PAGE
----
Aquamarine is a light-colored blue to blue-green beryl stone popular for its brilliant clarity and connection to the sea. Used for centuries, aquamarine has made an impact worldwide as an influential gemstone.
From the Santana song to the software application, aquamarine’s beauty has inspired titles across the board. Some mining locales take such pride in their aquamarines, they’ve named it their official gemstone, like the US state of Colorado.
So, does aquamarine live up to the hype? What mysteries swim beneath the surface of this oceanic gem? Read on to find out!
Aquamarine is a subtle-toned blue to blue-green gemstone known for bringing good fortune to anyone who wears it.
Those with March birthdays are particularly lucky to have an aquamarine birthstone!
What zodiac is aquamarine good for? Well, if you’re a Pisces born in March, you’re extra fortunate to have aquamarine as your star stone and birthstone.
Additionally, those born under Gemini or Scorpio are blessed with aquamarine as one of their zodiac stones. Under the Chinese zodiac, aquamarine belongs to birthdays during years of the ox.
Aquamarine is also the traditional gemstone for 19th wedding anniversaries! Many couples may own the gem already, since opting for aquamarine rings over diamonds as an engagement stone has become popular. If that’s the case, gifting new aquamarine jewelry to match is a perfect way to celebrate how far you’ve come.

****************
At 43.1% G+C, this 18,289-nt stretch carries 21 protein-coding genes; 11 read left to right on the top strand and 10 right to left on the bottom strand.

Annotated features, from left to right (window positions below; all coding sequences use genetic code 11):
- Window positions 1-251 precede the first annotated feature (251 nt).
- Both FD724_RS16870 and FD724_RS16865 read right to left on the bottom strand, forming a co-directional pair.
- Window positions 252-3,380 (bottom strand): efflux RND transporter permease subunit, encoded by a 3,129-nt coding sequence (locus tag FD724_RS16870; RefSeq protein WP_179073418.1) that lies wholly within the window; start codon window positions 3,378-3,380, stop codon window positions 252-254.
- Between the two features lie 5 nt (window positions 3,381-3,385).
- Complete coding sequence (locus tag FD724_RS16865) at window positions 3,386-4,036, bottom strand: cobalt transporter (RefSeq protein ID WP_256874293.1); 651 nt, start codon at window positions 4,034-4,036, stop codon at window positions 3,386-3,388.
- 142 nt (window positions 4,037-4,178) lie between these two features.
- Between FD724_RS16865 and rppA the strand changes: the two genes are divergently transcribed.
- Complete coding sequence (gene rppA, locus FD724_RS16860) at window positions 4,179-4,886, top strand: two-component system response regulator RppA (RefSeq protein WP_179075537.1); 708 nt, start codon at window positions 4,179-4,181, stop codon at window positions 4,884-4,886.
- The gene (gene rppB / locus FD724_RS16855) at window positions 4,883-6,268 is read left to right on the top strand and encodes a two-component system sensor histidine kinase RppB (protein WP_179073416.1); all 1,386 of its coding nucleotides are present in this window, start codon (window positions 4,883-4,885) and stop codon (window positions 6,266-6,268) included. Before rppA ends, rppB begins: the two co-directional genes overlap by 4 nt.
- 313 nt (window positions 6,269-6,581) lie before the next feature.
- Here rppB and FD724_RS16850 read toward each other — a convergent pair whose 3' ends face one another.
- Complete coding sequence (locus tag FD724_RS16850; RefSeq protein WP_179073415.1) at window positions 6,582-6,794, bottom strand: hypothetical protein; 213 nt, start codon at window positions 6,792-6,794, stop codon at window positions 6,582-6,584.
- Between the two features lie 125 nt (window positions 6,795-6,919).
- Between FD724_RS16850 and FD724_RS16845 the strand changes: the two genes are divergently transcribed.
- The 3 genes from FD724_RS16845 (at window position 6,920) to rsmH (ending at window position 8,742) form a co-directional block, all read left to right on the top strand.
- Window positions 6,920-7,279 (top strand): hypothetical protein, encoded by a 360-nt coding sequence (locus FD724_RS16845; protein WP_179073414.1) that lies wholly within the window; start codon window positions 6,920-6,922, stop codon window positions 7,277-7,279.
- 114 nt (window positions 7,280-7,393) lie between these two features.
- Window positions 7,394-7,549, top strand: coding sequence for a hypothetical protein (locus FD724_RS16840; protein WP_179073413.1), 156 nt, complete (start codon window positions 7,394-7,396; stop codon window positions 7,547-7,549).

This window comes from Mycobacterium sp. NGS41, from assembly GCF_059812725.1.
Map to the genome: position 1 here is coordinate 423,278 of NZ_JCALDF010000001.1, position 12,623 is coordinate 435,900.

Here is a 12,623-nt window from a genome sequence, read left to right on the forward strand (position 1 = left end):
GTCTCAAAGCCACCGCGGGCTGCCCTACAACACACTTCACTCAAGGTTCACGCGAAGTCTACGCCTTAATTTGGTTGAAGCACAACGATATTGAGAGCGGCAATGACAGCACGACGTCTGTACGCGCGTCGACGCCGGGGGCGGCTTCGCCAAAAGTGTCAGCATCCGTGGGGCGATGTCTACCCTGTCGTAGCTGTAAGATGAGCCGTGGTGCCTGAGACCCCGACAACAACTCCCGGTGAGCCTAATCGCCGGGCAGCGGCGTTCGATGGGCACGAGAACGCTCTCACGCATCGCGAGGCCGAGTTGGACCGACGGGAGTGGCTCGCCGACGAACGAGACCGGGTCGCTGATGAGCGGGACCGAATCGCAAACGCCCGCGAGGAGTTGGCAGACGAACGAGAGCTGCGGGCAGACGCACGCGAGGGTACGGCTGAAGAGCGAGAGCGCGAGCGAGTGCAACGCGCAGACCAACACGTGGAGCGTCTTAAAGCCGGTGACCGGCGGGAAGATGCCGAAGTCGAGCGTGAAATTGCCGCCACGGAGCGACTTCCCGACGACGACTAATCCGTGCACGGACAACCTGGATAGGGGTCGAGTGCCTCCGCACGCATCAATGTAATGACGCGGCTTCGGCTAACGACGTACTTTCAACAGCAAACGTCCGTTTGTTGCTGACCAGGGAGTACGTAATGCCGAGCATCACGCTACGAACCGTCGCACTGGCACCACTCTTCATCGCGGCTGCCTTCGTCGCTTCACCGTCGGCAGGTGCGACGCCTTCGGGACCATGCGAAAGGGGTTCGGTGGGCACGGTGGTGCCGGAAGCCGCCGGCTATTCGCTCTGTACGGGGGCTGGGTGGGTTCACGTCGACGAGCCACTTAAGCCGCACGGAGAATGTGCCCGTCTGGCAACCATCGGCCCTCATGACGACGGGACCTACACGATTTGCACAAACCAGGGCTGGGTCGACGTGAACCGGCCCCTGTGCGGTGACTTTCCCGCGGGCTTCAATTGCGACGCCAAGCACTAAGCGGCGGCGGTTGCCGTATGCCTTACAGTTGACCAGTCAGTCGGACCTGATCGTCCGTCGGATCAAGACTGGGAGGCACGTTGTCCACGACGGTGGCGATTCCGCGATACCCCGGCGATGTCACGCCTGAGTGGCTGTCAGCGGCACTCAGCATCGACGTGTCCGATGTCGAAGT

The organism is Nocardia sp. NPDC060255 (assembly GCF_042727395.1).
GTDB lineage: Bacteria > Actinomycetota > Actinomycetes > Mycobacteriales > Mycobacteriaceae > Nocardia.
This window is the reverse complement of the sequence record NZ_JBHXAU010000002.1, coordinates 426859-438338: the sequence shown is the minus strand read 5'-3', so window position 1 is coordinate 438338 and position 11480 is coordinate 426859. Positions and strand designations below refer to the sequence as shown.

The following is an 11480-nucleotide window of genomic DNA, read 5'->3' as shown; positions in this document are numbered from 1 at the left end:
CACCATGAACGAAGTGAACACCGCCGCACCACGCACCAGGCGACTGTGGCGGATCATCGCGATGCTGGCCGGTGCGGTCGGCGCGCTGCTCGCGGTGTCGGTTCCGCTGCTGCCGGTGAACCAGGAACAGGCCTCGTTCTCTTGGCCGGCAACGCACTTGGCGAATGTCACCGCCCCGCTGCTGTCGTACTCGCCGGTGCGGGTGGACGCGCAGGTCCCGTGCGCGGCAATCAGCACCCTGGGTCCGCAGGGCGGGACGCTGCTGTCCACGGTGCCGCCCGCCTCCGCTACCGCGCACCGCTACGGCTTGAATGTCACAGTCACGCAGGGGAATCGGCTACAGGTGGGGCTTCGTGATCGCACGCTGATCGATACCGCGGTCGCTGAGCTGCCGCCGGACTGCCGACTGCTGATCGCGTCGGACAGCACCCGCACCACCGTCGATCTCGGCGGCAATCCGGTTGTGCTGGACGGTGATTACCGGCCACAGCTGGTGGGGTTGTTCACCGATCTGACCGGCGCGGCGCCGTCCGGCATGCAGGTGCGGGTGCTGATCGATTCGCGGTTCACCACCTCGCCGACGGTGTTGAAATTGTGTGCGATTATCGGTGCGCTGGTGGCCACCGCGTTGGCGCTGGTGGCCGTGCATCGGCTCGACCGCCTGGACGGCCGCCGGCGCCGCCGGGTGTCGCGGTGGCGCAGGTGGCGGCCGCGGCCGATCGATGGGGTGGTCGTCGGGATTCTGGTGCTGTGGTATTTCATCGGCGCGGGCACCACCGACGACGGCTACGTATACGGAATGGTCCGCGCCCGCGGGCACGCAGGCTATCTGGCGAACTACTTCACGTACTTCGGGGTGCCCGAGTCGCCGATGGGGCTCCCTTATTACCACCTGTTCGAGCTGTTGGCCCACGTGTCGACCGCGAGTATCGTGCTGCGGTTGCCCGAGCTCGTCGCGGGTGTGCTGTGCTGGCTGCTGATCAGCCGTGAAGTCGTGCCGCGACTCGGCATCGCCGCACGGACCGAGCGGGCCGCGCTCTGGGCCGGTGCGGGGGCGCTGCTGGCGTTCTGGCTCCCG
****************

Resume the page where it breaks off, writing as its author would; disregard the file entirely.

With all the references outside of gemology, you may wonder: Is aquamarine a real gemstone? Yes, it is!
Aquamarine is a beryl mineral found in pale tones of blue or greenish-blue. If you’ve heard of emerald or morganite, those are both beryl stones. Chemically, aquamarine is made of beryllium, aluminum, and silica.
On the Mohs mineral hardness scale, aquamarine ranks at an impressive 7.5 to 8. Combined with its lack of cleavage, aquamarine is one of the most durable stones around.
The list of impressive traits begs the question: Is aquamarine a rare gem?
Aquamarine isn’t incredibly rare, as lighter-hued specimens with greener undertones are fairly common and huge aquamarine crystals have been discovered. High-quality blue aquamarine is rarer, but we’ll go into more detail on that later.
Image: Maxixe aquamarine
There are quite a few other names for aquamarine gemstone, and some describe specific varieties:
Espirito Santo: Very rare variety from Brazil’s Espirito Santo state with a one-of-a-kind brilliance and low-intensity blue coloring.
Pedra Azul: Icy-blue variety only found as small specimens in Brazil’s Pedra Azul district.
Nampula: Aquamarines with a robin’s-egg blue tone found in the Nampula province of Mozambique.
Maxixe or Blue Beryl: Rare variety found in Brazil’s Maxixe mine with a rich, saturated blue coloring caused by nitrate and natural irradiation, rather than iron, though its color may fade with light exposure.